Squirrel Cove community picnic races
There’s a long hill down to Squirrel Cove where you will find a big public dock, the small store dock, and the store with groceries, ice cream, post office, liquor and hardware. Also here are fuel
In the 1950s this cove was once very busy with a hall, church, school, boat works, mill and machine shops as well as two stores and a post office. Today it 15
is busy with holidaying pleasure boaters, particularly in the summer.
Middleton’s machine shop, c1950 Along the shore from the store you will see the Torkeanum Reserve of the Klahoose First Nation with its catholic church standing tall in the middle.
Klahoose Torkeanum Reserve. Their village is called T’oq. Whaletown Road climbs a long hill up past a trailhead to the Klahoose Fish Hatchery, then winds through deep forest and comes eventually to the first “y” in the road you turned at to head towards Manson’s Landing. You have driven a complete loop of the settled southern part of Cortes Island and can now turn sharp left back to Manson’s Landing or continue down the hill and back towards Whaletown and the ferry.
Klahoose T’oq Village Church, 1950
Partially hidden in the trees to the right of the village is the modern Klahoose Community Centre. Beyond that is the narrow passage for boats sailing into the sheltered anchorage of the inner Squirrel Cove bay. In the busy summer boating season there can be up to 85 boats anchored for the night here.
We hope you’ll find a place to stay and spend some time exploring our amazing island paradise.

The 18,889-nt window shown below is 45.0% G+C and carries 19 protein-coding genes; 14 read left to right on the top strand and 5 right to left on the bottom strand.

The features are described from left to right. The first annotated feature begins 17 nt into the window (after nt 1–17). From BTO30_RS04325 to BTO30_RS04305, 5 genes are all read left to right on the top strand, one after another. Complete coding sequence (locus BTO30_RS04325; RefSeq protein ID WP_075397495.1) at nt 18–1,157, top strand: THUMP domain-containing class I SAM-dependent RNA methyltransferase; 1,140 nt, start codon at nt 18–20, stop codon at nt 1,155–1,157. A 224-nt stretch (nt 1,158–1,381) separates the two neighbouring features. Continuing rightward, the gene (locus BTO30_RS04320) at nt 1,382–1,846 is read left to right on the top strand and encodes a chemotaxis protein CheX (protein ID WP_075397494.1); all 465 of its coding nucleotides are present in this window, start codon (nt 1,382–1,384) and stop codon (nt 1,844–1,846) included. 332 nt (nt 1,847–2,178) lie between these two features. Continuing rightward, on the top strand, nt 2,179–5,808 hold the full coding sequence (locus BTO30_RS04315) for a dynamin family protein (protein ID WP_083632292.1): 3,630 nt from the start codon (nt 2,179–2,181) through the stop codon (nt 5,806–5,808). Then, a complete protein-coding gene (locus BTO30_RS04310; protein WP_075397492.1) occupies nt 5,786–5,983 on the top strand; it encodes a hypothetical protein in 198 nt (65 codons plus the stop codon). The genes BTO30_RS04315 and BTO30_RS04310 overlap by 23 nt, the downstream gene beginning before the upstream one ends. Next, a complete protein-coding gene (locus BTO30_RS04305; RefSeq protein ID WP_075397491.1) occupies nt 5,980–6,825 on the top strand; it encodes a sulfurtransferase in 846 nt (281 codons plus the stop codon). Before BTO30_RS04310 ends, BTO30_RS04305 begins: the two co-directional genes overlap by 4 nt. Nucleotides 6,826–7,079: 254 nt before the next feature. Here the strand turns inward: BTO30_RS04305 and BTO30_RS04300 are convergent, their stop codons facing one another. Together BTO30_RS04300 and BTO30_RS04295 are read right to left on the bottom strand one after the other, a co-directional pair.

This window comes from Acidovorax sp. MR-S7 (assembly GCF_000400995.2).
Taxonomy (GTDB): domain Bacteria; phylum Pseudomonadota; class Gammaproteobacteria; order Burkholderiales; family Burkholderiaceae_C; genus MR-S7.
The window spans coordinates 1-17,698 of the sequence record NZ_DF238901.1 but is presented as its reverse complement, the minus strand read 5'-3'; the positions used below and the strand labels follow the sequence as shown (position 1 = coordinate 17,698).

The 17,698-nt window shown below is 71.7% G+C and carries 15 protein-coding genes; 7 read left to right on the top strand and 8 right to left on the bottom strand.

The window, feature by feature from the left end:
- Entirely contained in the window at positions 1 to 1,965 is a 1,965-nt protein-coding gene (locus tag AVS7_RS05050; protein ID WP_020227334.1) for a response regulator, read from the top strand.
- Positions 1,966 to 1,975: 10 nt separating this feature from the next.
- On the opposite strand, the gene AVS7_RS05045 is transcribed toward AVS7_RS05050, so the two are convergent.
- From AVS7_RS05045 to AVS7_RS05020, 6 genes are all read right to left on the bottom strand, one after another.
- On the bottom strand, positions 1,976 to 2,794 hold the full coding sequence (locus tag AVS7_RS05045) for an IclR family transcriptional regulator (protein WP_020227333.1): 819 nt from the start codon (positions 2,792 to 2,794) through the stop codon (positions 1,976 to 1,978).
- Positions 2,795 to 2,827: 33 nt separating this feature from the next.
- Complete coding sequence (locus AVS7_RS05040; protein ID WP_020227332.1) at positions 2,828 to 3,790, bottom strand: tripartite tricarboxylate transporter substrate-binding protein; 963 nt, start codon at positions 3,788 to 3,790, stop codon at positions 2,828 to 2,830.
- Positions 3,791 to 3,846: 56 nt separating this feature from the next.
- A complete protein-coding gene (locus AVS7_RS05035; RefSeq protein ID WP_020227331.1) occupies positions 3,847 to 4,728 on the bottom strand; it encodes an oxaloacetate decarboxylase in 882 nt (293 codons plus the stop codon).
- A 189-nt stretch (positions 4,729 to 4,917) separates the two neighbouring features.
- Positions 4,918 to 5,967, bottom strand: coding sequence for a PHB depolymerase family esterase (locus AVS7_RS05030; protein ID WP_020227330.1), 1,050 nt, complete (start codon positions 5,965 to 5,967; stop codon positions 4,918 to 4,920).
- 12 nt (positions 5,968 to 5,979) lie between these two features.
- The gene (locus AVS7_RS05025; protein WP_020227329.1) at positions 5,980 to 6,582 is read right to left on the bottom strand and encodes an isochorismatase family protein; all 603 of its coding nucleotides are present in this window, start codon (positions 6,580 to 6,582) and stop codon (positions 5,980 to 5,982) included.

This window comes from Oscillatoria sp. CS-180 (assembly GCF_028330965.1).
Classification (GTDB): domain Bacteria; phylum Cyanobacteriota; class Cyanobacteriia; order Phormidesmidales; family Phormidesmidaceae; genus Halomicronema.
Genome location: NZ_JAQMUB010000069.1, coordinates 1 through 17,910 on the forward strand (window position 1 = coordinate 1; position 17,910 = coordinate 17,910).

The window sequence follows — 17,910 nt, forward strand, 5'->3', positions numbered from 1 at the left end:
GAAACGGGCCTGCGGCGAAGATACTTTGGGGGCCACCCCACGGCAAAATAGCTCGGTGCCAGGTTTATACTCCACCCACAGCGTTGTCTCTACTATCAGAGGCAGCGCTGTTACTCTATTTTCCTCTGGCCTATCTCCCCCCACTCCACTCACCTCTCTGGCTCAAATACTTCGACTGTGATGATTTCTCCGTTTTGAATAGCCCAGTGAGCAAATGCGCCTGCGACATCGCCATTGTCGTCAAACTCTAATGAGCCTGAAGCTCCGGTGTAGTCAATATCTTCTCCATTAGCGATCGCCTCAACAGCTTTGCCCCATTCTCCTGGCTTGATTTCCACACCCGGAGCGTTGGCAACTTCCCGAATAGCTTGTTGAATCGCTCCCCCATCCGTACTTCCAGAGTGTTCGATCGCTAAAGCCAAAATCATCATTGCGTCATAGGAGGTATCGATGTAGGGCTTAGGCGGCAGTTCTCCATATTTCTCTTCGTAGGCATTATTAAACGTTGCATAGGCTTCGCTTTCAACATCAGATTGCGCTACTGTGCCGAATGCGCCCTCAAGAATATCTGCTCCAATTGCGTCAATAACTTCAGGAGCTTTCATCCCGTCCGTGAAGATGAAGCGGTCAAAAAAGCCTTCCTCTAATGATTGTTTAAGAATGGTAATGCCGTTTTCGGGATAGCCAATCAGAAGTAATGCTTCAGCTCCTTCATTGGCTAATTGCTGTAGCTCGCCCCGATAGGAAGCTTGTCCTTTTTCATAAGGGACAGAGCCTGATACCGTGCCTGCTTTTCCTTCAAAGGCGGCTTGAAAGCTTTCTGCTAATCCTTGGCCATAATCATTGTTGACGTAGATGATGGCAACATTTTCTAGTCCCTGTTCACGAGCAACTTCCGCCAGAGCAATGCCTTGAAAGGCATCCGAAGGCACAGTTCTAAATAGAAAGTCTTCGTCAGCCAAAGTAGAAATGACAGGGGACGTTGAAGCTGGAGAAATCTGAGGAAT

Leaving Squirrel Cove, turn right onto what is now called Whaletown Road (Squirrel Cove Road ended at the store). The first road you pass on the right is Tork Road leading to the
Squirrel Cove Whimsy by Dianne Bersea-CSPWC/AFCA 16
George Emeryâ€™s Chevrolet (1926 or 1927) on a float being towed from Okeover Inlet to his camp on Cortes, c. 1935. All vehicles came to Cortes this way before ferry service began in 1969. (CRM 13841)
Looking for a Cortes Adventures or a place to stay? Check: www.cortesisland.com www.ourcortes.com www.cortesmuseum.com
Produced by Lynne Jordan Layout by Grazyna Trzesicka Photos from Cortes Museum Archives Cortes Island Museum & Archives Society www.cortesmuseum.com 957 Beasley Road, PO Box 422 Manson’s Landing, BC V0P 1K0 Canada Sketch created by Dianne Bersea-CSPWC/AFCA See Dianne’s work at www.islemuse. com
A publication of Cortes Island Museum & Archives Society 2015
Cortes Island Self Guided Tour with pictures and Cortes map.